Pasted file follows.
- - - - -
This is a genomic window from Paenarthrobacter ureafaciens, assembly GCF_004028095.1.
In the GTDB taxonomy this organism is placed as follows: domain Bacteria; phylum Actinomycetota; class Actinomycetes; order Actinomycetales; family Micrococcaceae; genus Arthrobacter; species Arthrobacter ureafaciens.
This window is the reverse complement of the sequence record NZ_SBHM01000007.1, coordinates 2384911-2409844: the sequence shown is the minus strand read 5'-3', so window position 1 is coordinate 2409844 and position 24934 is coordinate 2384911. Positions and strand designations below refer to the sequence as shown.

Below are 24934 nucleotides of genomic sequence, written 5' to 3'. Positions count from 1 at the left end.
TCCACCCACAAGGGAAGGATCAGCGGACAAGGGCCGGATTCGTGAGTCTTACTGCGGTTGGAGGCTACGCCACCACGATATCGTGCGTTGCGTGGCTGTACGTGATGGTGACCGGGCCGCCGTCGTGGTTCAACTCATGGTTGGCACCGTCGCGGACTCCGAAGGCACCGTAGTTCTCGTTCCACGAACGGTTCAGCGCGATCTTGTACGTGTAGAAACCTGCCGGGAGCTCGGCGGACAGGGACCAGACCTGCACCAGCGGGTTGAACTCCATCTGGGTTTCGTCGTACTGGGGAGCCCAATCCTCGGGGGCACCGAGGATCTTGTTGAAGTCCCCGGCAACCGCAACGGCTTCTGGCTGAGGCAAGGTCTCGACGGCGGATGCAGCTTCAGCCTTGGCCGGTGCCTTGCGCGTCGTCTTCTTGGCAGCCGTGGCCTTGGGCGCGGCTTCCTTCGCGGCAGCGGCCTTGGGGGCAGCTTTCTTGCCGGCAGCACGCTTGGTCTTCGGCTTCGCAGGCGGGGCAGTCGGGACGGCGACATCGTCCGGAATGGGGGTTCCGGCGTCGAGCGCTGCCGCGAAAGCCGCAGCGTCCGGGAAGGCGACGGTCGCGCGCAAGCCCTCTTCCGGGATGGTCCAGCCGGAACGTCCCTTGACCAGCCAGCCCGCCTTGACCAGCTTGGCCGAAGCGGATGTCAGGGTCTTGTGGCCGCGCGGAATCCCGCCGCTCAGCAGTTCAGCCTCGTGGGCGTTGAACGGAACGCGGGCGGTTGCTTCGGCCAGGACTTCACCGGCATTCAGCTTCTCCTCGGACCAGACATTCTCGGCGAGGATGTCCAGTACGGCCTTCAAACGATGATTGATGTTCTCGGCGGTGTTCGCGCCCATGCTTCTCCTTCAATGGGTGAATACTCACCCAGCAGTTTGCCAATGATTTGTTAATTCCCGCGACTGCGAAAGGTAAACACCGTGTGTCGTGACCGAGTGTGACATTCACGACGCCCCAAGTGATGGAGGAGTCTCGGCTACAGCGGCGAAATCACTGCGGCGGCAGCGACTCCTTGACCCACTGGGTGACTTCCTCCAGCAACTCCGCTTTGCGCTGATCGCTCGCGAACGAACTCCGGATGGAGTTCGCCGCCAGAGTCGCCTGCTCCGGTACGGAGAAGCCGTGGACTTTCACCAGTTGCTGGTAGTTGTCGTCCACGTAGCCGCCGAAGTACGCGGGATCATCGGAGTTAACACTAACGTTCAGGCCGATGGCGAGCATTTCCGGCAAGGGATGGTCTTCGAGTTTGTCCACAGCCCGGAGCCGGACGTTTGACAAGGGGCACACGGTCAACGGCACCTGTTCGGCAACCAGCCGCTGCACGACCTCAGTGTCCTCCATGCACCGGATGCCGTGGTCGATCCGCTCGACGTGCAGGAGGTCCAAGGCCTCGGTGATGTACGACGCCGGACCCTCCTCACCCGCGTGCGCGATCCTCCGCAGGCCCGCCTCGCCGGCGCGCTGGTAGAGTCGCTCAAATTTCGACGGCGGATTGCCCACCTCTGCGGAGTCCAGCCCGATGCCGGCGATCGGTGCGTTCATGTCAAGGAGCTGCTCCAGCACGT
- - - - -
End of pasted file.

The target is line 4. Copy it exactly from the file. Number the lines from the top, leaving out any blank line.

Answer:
Below are 24934 nucleotides of genomic sequence, written 5' to 3'. Positions count from 1 at the left end.